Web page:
This section presents the characteristics of the Coudé Room where the beam coming from the telescope enters the spectrograph, and CAFE, the CAssegrain Fiber Environment.
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The Coudé beam can be sent into either of the two Coudé rooms located inside the telescope pier on the second and third floor of the observatory. Currently, only the third floor Coudé room is used. The beam enters this room horizontally 1.5m above the floor through any one of seven possible crenel positions. One of these is occupied by the slit/slicer assembly for the Coudé f/4 spectrograph. The hardware from the decommissioned f/8 spectrograph is also still located in this room.
The Coudé room is 16m in diameter and is in thermal equilibrium. Instruments with significant heat dissipation are not permitted in this area, and observers are reminded that when (if) they enter this room, they are essentially walking into a precision instrument, so appropriate steps should be taken to ensure that dust is not transported into in. Opening and closing of the outer doors to the Coudé room, and the use of lights (especially the fluorescent lights) inside the room should also be kept to a minimum.
For the visible and red part of the spectral domain (3700Å to
10,000Å) the mirror train has been replaced by a 27 m fiber optic
that runs from the Cassegrain to the Coudé focus. The input fiber
end is mounted in the CAFE unit located on the south port of the
Cassegrain bonnette, receiving the f/8 beam from the Cassegrain
Central mirror (after M2). From the bonnette, the fiber follows the west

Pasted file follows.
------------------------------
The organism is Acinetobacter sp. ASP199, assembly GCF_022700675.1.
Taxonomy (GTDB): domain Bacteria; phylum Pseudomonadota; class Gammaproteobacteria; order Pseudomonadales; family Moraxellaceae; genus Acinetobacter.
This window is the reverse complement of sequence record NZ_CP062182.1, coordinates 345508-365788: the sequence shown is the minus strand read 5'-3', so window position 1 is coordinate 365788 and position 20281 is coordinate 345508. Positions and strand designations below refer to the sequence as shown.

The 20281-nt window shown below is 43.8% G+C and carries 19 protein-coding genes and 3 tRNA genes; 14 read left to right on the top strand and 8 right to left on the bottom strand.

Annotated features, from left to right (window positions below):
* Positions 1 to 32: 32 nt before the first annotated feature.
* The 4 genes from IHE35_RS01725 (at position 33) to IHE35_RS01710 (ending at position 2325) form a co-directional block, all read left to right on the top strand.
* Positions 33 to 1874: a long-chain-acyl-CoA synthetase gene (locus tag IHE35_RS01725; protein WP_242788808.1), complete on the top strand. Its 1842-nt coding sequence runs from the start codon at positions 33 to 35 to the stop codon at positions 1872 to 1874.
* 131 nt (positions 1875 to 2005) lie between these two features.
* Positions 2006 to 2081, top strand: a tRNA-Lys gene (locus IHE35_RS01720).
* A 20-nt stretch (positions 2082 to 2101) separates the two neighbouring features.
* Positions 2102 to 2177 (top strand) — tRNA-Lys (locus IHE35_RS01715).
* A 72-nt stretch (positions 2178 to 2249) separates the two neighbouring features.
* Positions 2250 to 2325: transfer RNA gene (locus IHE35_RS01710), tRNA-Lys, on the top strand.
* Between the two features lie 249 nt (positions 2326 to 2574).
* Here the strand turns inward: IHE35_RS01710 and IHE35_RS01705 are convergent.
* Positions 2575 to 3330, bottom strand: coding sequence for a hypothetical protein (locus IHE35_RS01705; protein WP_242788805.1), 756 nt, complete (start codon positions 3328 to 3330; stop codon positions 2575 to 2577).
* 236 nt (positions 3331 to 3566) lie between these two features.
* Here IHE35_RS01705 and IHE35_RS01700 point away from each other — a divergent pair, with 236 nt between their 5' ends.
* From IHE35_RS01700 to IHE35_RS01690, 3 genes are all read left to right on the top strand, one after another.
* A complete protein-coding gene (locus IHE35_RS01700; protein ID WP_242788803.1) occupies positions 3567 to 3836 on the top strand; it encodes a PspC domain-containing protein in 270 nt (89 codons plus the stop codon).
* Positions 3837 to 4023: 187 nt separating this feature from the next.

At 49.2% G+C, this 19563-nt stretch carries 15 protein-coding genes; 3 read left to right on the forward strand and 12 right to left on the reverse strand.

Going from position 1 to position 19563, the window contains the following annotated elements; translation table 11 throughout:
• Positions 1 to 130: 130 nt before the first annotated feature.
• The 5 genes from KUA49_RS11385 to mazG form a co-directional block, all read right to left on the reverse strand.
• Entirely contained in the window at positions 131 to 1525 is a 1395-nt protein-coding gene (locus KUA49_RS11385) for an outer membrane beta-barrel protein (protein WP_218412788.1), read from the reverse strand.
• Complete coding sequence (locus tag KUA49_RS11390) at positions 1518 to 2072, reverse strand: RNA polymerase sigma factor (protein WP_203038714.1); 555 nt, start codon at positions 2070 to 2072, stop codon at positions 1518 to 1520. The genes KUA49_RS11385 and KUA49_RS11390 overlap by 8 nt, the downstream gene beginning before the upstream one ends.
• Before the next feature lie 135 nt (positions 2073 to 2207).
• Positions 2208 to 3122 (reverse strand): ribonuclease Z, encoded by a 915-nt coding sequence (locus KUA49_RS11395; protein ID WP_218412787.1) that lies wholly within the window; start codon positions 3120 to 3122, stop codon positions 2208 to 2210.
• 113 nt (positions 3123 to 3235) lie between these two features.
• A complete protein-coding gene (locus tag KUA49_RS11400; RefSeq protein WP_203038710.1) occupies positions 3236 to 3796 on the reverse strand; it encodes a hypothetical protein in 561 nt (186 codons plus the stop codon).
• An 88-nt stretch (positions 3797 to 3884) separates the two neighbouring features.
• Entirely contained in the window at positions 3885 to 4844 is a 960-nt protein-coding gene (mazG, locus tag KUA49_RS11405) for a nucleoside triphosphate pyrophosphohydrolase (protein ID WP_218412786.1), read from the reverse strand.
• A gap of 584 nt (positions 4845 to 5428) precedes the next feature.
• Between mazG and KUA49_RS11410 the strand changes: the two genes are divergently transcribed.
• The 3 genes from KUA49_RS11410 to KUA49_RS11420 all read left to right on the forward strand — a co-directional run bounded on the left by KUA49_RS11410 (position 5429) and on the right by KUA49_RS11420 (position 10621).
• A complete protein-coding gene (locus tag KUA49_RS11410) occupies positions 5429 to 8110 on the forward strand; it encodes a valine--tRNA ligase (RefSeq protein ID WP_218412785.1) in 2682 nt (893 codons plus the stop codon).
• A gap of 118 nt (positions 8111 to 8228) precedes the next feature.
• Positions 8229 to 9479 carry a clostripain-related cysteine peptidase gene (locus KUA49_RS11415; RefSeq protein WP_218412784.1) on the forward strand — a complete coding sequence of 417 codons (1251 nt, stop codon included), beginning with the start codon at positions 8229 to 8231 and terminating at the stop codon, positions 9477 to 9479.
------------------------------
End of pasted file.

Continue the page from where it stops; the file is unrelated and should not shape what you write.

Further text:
declination axis and goes down the south pier to the Coudé slit
room. The output fiber end goes to a Bowen-Wallraven image slicer.
|This slicer is located in a crenel in the Slit Room and injects a f/20 beam into the spectrograph.|
|The fiber optic is of the silica/silica type with a very low OH content, H-treated to enhance the transmission shortward of 4500Å. The fiber is also of the "dry" type, so its internal transmission is also free of the red absorption peaks usually seen in OH-contaminated "wet" fibers.|
The table below gives a comparative overview of the respective theoretical efficiency of CAFE and the red mirror train. CAFE without the slicer compares very well to the Coudé train. Then, CAFE benefits from the better efficiency of its Bowen-Wallraven slicer (about 90%) when compared to the former Richardson slicer (about 65%). However, this is counterbalanced by the CAFE important central obscuration produced by the camera optics in the spectrograph beam, a characteristic inherent to the loss of the instrument pupil shadow caused by the mode scrambling into the fiber (29% against 6% in the former Coudé configuration).
|5 enhanced Ag mirrors (M3 to M7)||0.78||0.86||0.89|
|2 field lenses||0.96||0.98||0.94|
|Coudé train throughput (from M3 to M7)||73%||83%||82%|
|CAFE throughput (from CAFE to fiber output)||79%||84%||84%|
|Overall throughputs (slicer and Gecko central obscuration included)|
|Coudé train overall throughput||45%||51%||50%|
|CAFE overall throughput||51%||55%||53%|